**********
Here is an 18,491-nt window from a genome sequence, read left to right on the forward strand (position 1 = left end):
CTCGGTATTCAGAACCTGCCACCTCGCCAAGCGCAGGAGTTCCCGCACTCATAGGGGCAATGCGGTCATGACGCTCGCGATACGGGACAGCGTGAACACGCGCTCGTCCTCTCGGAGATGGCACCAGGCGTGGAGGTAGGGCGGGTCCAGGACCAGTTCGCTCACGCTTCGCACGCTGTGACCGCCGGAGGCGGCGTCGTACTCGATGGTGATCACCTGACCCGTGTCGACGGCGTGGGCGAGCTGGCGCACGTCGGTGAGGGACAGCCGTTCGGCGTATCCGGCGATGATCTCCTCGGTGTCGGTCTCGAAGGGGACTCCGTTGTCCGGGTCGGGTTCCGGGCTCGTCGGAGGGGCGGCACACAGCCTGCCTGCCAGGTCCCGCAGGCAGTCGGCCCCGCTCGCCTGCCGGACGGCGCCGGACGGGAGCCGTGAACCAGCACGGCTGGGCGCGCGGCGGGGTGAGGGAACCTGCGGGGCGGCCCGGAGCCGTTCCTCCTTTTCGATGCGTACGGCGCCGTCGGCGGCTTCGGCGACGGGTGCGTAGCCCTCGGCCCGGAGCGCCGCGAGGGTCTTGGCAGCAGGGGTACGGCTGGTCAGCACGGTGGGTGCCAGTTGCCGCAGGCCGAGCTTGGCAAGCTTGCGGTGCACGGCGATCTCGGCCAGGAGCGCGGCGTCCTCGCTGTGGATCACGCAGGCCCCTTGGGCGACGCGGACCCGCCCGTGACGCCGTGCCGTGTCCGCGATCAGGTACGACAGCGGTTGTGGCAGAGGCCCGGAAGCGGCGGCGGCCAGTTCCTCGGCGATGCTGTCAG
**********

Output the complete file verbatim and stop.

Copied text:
Here is an 18,491-nt window from a genome sequence, read left to right on the forward strand (position 1 = left end):
CTCGGTATTCAGAACCTGCCACCTCGCCAAGCGCAGGAGTTCCCGCACTCATAGGGGCAATGCGGTCATGACGCTCGCGATACGGGACAGCGTGAACACGCGCTCGTCCTCTCGGAGATGGCACCAGGCGTGGAGGTAGGGCGGGTCCAGGACCAGTTCGCTCACGCTTCGCACGCTGTGACCGCCGGAGGCGGCGTCGTACTCGATGGTGATCACCTGACCCGTGTCGACGGCGTGGGCGAGCTGGCGCACGTCGGTGAGGGACAGCCGTTCGGCGTATCCGGCGATGATCTCCTCGGTGTCGGTCTCGAAGGGGACTCCGTTGTCCGGGTCGGGTTCCGGGCTCGTCGGAGGGGCGGCACACAGCCTGCCTGCCAGGTCCCGCAGGCAGTCGGCCCCGCTCGCCTGCCGGACGGCGCCGGACGGGAGCCGTGAACCAGCACGGCTGGGCGCGCGGCGGGGTGAGGGAACCTGCGGGGCGGCCCGGAGCCGTTCCTCCTTTTCGATGCGTACGGCGCCGTCGGCGGCTTCGGCGACGGGTGCGTAGCCCTCGGCCCGGAGCGCCGCGAGGGTCTTGGCAGCAGGGGTACGGCTGGTCAGCACGGTGGGTGCCAGTTGCCGCAGGCCGAGCTTGGCAAGCTTGCGGTGCACGGCGATCTCGGCCAGGAGCGCGGCGTCCTCGCTGTGGATCACGCAGGCCCCTTGGGCGACGCGGACCCGCCCGTGACGCCGTGCCGTGTCCGCGATCAGGTACGACAGCGGTTGTGGCAGAGGCCCGGAAGCGGCGGCGGCCAGTTCCTCGGCGATGCTGTCAG